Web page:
“Time under tension” is another way of quantifying reps and sets. To how many reps and sets do you subject a muscle in order to stimulate the growth response, and is 30-minutes enough time to do it? When you set out to put together a good circuit workout, what is your goal for reps and sets? How do you figure that out?

Ask any successful bodybuilder how many reps and sets they recommend to build muscle and you'll get a different answer every time. This is because, without a universally accepted and tangible goal, anything anyone can suggest is – at best – vague, ambiguous and inefficient. How many reps? 8? 10? 12? 15? How many total sets per body part? 10? 20? 30? And who's right? “Jay Cutler is Mr. Olympia and he did This.... Yeah, but Ronnie Coleman is also a Mr. Olympia and he did this, this and that....Well, Lee Haney is another Mr. O and he doesn't follow either of those philosophies, he does XY and Z....” Who's right? They all are ranked the best in the world!

Well, one bodybuilder – who never became Mr. Olympia, but should have - actually popularized the most logical answer to this question. The most obvious point to stop a set is when the muscle fails. He took that point a bit further and insisted that you really only need to do that once. In1978, Mike Mentzer became the only bodybuilder in history who, to this very day, has ever scored a perfect 300 to win the Mr. Universe. Mentzer popularized the “one set” theory, originally proffered by Nautilus founder, Arthur Jones. As the theory goes, the most logical point to stop a set is when the muscle can no longer execute the message sent from the brain to contract. According to Jones, via Mentzer, once you have reached the point where there is a momentary interruption in the neurological firing between the brain and the muscle being contracted, you have reached the most logical end of a set. And, anything more, or less, is a waste of time. This is the ultimate execution of intensity, and the most successful way to build muscle. Dorian Yates lent credence to that concept by winning six Olympias in a row using short, high intensity, workouts. That's not to say it's the only way, just the most efficient. Remember, muscle growth happens during rest. Your objective should be to minimize the amount of time it takes to stimulate muscle growth and maximize the amount of time spent recovering, so you can grow.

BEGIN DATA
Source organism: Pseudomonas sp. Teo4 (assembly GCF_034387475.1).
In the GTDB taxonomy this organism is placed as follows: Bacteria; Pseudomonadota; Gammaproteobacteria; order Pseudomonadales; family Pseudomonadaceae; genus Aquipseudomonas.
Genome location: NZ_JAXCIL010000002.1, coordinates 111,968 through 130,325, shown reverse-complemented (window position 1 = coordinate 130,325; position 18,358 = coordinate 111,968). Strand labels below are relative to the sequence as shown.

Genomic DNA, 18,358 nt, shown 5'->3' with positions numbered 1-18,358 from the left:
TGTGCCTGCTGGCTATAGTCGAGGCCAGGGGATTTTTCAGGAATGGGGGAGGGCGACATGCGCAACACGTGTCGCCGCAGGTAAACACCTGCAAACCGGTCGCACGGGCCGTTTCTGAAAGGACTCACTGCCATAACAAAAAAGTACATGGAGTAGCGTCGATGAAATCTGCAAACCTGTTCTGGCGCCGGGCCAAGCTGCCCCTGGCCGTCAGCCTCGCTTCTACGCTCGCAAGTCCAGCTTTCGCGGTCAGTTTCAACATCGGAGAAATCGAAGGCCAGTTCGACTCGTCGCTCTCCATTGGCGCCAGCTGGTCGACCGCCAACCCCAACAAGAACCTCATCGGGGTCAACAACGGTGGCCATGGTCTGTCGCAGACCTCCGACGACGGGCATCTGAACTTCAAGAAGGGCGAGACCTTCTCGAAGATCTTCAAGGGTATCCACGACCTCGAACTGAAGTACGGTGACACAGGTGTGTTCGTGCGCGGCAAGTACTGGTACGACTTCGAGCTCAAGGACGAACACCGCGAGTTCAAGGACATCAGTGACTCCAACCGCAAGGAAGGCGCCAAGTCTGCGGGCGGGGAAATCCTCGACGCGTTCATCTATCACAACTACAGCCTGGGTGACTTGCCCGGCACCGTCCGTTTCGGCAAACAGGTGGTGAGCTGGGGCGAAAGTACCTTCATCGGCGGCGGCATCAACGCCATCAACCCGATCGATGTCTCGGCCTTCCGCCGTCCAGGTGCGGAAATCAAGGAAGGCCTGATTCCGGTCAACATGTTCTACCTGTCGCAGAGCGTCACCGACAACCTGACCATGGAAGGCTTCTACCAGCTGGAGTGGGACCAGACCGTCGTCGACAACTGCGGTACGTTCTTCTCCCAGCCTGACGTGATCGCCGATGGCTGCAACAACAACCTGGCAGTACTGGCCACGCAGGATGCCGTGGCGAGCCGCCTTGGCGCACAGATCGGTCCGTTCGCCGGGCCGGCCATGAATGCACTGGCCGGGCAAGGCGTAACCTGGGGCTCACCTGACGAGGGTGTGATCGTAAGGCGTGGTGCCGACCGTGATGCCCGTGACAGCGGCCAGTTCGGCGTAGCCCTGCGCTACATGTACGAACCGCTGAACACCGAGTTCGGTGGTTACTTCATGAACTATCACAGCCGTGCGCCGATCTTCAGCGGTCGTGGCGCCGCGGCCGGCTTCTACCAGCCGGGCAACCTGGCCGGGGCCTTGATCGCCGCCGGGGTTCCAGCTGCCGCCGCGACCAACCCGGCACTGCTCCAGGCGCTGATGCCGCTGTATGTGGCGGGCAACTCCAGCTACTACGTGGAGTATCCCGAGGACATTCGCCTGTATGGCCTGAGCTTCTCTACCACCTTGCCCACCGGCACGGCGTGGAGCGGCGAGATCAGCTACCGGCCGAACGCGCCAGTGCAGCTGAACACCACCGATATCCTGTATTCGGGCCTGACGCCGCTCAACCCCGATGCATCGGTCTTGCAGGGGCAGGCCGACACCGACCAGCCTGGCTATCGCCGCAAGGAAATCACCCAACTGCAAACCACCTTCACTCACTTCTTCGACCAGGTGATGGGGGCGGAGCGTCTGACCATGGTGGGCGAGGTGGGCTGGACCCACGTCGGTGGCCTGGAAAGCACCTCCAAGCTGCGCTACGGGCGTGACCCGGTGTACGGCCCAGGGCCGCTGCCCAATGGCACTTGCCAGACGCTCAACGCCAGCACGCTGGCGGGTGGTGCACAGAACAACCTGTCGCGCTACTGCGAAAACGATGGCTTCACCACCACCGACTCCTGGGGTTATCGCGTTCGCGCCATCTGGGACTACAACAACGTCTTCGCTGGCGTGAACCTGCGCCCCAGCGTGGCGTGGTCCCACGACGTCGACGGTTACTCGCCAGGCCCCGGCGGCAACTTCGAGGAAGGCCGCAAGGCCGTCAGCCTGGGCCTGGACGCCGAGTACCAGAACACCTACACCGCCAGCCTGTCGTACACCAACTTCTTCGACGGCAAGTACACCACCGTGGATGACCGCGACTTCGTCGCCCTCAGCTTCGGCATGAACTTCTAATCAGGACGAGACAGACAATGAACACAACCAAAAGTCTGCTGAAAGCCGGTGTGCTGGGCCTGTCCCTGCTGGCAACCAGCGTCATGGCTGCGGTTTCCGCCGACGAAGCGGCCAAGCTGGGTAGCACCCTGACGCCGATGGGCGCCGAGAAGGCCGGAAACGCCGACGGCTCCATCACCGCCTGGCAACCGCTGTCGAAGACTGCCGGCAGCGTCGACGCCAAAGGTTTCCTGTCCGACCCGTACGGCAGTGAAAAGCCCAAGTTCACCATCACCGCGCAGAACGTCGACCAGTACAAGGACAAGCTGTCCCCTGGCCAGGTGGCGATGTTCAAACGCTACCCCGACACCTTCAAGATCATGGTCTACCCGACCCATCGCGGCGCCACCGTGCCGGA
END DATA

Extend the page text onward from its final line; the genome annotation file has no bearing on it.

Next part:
If you're interested in the health benefits of some kind of 30-minute fitness program, you can probably accomplish something in that amount of time, but you're not going to get big.

So, to adopt this Heavy Duty style of training - where one set taken to failure per exercise - it's entirely possible to stimulate the body's muscle growth messaging in 30 minutes. The only problem is, most people who set out to find “failure” merely find fatigue. Failure – true failure – lies well north of fatigue and the searing pain associated with getting there has been equated to having a tooth drilled without novocaine. This makes the concept of “failure” a bit too subjective, and a bit too masochistic for most tastes. That's why volume training is more popular. But you'll have to spend much more than 30-minutes training that way to build muscle. Which, is inefficient and shortens the amount of recovery time you can devote to growing. And, of course, it certainly doesn't hurt as much.

Nevertheless, the fact has been well established that, within the confines of 30-minutes, it is entirely possible to convince the body it needs more muscle.

So, yes, a 30-Minute Workout is Enough To Build Muscle. It just depends on your ability to manufacture intensity. Same goes for you guys with a personal trainer. A 30 minute personal training session can be enough to stimulate muscle growth. As long as your trainer is mean enough to push you there.